Chris Selley: The thrill of an NHL defeat

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Matthew Sherwood for National Post

Every playoff elimination felt like something bigger coming to an end. There was once a school of thought, especially in the pre-salary cap era, that Maple Leafs fans wouldn’t stand for a comprehensive “rebuilding” process. It never made any sense: Leafs fans will stand for anything, even if it doesn’t hold the promise of long-term gain inherent in rebuilding. I refuse to pay for regular season seats at the Air Canada Centre, whose “game experience” is akin to being periodically shouted at by a crazy person in a library. But there are millions who will stand on line. And now they finally have a reason: A young, fast, hard-hitting team, much of it developed in-house, that with significant improvement and significant additions could compete for many years to come. Much as I complained on Wednesday night about the young Leafs’ flailing 20-shot performance, I vividly remember watching a much more experienced Leafs team direct six listless shots at the New Jersey Devils to lose their second round series in 2000. I’ll take the 20 from the kids, thanks. Most of them had never played a playoff game before; the Bruins are the same basic team that won the Stanley Cup two years ago. It is true that the Leafs organization is astonishingly, infuriatingly full of itself. The team is “the passion that unites us all,” we are told. source:

NHL 2013 playoffs preview: Bruins-Maple Leafs excites traditionalists

Even though he was gone just about half the year thanks to an injury, Sens goalie Craig Anderson still posted a 1.96 GAA and .941 save percentage. If the Sens manage to get star defenceman Erik Karlsson back in the lineup at some point early on, that could give Ottawa a big morale boost (not to mention a nice infusion of talent right when they need it most). Should be a good series, and the Sens could surprise. Prediction: Almost too close to call, really. Let’s say Ottawa surprises and takes it in 7. Boston Bruins (4) vs. Toronto Maple Leafs (5) This will be a great series for a few reasons, including the fact that it’s an Original Six rivalry. It’s also the first time the Leafs have been in the playoffs for the first time in nine years. So, expect the crowds to be heavily invested in this one, and expect the games to get pretty physical right from the start. This is also a series that Boston will probably be expected to win, thanks to having beaten the Leafs three of four games this year. source:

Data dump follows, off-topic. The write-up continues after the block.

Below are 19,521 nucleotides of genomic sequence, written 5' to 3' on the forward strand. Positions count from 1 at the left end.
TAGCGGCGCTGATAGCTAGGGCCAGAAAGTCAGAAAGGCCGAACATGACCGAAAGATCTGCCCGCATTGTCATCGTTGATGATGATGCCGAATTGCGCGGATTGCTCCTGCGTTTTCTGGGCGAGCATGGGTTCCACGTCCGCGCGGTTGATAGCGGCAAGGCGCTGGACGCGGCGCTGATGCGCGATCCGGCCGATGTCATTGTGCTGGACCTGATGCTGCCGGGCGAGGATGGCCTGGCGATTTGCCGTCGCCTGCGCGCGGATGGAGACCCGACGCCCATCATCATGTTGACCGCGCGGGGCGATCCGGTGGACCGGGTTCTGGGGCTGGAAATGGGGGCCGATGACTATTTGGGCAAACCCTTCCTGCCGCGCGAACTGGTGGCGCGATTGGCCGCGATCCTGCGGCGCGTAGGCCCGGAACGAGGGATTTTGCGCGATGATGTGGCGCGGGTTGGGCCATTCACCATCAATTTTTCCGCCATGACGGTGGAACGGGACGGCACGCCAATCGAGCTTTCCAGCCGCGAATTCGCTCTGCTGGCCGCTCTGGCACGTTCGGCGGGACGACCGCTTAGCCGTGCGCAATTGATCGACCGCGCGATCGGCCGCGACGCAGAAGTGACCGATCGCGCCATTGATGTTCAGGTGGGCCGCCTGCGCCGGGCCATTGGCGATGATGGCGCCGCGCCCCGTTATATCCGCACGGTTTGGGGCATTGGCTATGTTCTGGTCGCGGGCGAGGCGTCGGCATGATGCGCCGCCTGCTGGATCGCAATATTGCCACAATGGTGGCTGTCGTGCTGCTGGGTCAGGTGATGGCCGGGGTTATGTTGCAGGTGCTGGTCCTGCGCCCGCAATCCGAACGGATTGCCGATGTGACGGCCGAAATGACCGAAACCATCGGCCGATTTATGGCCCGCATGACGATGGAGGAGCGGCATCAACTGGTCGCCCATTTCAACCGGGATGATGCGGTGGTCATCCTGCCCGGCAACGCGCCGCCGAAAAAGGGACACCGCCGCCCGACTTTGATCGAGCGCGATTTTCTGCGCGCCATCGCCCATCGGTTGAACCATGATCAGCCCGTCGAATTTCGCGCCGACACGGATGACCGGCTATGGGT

Boston Bruins open NHL playoffs with 4-1 win over Toronto Maple Leafs

Mike Loftus

If they’d had a better record than 15-4-4 when taking a lead into the third period, in fact, they would have finished first in the Northeast Division and been seeded second in the Eastern Conference. No matter – at least, not Wednesday night. The B’s turned a break at the end of the first period into a 2-1 lead, built on the lead in the second, then dominated the third to secure a 4-1 win over the Toronto Maple Leafs in Game 1 of the best-of-7 conference semifinals. “We’ve turned the page” on regular-season issues, coach Claude Julien said. “So did we come in in the second and third (periods) and say ‘Are we going to hold this lead? Are we going to do this?’ “The first period was over and we were already talking about the second period, how we had to stick with our game plan. The guys did a great job of that. Same thing with the third period: We didn’t look at the scoreboard; we looked at our play.” Their play resulted in a 40-20 gap in shots over the Leafs, who actually put up the series’ first goal when James van Riemsdyk scored during a power-play scramble after just 1:54. The B’s stayed calm and gradually took over, eventually taking the lead behind a playoff essential – contributions from role players. Wade Redden , who watched seven of eight games from the press box after the Bruins obtained him from St. Louis in a depth/insurance deal on April 2, banged a shot through leaky Toronto goalie James Riemer to make it 1-1 with 3:40 left in the first, after a great dump-and-chase by the fourth line of Daniel Paille , Gregory Campbell (both had assists) and Shawn Thornton . Redden chipped in again in the last minute of the first. source: